2. Matt Taibbi has an article in the new Rolling Stone called “the-mad-science-of-the-national-debt”. While it doesn’t go full-onn MMT, it does hit the high spots. It sounds like Taibbi is most of the way there. Considering how much his Vampire Squid analogy resonated in the land of TV talking heads, I’m hoping this one gets some attention too and MMTers get a shot at explaining the realities of how our economy works.

    Now to Bill’s point, the reason I mention all of this is because I was going to comment on his story (as it’s posted on the rollingstone website) but after reading a few of the comments and the downright stupidity and nastiness of them, I’ve changed my mind. We live in a world nowadays where facts are irrelevant and even the most illiterate imbeciles think they should open their mouths and remove all doubt that they are indeed fools. Clowns with attitude.

    • reserveporto

      Interesting article, though he does accept many of the usual fallacies. Just to discuss one:
      “If you keep the giant money hose on full blast for too long, you risk overheating the economy and creating financial bubbles.”
      No, actually, QE finances its own inflation. In order to really BE a bubble, there needs to be a way for the money to suddenly, catastrophically, be withdrawn from the system as a response to one of any innumerable number of even minor shocks (like a bad earnings report). For central bank (base) money, one method this can happen is if the central bank decides to suddenly and radically increase interest rates. This is not credit (bank money) inflation which withdraws money from price support by the usual process of rapid deleveraging. Base money sits in the system propping up prices until, if ever, central banks decide to remove it or gov’t decides to tax it. As for overheating, that would require a functioning mechanism moving money from asset price inflation to wage inflation, but the tax code specifically disadvantages wage inflation, dramatically and automatically increasing base money destruction (through the appearance of a budget surplus) whenever it appears.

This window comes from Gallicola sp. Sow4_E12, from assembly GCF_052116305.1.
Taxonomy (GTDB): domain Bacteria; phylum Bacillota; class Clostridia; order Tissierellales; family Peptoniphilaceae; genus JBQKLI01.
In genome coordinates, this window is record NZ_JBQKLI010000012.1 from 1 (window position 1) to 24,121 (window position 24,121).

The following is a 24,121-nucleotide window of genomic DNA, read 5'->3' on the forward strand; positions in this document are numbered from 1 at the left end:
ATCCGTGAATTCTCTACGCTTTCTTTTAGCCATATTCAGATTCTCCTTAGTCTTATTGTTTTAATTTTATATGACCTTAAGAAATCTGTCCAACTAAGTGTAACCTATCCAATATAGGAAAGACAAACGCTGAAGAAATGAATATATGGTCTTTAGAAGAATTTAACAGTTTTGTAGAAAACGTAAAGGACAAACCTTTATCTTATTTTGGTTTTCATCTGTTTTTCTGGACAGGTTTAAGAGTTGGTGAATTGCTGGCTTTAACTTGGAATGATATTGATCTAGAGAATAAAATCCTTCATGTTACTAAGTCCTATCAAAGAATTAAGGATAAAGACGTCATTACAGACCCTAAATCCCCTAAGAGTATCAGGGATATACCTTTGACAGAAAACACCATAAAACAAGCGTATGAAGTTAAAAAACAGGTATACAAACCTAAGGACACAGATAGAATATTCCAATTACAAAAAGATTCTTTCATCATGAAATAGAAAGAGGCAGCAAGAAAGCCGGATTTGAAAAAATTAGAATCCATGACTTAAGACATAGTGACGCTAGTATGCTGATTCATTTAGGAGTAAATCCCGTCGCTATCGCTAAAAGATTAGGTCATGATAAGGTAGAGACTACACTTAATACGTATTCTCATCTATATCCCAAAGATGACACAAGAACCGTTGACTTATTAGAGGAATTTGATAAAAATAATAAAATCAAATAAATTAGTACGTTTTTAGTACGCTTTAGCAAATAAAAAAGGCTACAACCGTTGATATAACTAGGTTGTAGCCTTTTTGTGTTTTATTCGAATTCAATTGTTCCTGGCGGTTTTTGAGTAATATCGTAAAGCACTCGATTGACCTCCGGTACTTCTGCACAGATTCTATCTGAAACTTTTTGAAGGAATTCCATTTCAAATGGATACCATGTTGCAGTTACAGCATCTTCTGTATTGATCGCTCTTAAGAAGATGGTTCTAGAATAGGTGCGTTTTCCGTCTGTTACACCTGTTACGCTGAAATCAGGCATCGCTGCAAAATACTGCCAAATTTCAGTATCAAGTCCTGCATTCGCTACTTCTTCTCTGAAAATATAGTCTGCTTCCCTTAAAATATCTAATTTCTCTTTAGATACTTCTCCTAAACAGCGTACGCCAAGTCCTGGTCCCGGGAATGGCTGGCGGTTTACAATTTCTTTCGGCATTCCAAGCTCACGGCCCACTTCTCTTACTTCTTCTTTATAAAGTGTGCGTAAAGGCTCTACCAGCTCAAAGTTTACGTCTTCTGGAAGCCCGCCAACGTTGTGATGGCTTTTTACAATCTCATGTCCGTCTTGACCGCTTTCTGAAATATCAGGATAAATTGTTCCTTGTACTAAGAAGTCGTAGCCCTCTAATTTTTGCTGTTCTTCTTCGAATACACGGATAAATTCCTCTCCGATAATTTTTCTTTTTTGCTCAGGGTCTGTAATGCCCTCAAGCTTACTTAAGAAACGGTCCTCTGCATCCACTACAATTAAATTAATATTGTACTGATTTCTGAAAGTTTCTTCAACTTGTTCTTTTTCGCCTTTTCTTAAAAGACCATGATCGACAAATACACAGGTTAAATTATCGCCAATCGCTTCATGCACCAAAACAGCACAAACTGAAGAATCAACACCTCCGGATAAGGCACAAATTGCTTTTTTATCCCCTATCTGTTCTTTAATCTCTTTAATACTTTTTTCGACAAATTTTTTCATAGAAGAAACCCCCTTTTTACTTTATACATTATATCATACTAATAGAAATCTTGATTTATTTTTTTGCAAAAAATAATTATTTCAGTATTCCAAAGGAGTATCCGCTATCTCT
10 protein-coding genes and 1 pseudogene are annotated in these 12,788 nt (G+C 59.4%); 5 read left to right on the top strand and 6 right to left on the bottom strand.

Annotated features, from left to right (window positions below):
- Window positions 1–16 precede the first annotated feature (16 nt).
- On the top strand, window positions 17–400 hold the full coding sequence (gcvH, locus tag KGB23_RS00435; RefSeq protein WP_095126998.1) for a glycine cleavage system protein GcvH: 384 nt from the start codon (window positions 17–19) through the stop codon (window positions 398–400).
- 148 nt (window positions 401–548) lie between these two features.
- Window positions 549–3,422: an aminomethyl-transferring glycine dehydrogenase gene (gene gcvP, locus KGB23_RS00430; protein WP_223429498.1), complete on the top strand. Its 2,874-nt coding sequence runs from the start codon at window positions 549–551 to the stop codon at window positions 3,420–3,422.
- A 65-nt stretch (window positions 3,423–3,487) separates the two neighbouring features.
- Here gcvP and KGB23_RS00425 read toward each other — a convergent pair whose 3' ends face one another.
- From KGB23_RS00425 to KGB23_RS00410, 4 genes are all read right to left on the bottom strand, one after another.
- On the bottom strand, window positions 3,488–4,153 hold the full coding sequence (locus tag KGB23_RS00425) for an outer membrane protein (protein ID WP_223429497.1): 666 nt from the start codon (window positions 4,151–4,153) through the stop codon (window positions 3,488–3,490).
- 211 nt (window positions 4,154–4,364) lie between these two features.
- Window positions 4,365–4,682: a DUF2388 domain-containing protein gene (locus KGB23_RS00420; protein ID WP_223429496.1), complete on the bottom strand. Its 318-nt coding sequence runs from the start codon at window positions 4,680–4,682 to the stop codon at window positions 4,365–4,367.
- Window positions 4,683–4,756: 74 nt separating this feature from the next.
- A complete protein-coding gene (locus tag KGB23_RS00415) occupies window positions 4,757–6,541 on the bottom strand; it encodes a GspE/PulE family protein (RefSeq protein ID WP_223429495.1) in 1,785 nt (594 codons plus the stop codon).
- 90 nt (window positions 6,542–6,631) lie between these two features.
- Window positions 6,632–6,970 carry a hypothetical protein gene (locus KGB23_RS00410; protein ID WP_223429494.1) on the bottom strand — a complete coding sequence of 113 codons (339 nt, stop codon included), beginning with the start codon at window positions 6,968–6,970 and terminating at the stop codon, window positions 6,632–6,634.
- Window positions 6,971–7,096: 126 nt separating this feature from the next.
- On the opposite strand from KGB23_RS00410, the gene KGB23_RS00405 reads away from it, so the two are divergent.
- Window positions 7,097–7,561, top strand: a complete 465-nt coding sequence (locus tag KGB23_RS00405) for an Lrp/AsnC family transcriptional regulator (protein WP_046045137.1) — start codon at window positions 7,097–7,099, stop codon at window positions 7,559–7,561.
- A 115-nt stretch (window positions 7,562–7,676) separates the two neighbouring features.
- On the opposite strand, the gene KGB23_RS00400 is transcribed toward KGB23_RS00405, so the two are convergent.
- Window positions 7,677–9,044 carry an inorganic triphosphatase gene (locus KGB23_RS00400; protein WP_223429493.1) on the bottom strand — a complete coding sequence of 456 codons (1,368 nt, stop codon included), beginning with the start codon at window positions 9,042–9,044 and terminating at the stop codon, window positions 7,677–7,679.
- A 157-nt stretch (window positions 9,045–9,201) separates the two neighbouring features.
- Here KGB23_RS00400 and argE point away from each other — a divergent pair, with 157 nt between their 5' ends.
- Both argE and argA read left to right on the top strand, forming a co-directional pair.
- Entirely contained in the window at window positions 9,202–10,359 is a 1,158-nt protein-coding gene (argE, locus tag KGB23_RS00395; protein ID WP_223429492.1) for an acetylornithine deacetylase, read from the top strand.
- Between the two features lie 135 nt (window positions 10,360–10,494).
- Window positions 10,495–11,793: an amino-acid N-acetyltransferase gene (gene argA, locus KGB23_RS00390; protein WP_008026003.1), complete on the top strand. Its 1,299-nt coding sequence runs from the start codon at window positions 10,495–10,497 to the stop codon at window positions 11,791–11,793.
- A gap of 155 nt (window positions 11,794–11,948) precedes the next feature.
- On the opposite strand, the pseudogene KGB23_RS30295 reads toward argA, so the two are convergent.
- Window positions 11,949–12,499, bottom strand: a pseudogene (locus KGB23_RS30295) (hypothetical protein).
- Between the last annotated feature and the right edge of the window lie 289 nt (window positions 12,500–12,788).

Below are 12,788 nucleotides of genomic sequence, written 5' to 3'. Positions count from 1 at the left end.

“We were saved by, of all things, a record quarterly profit from the notorious state-seized mortgage-finance company Fannie Mae, which is paying the state $59 billion, enough to keep us in the black through the summer.”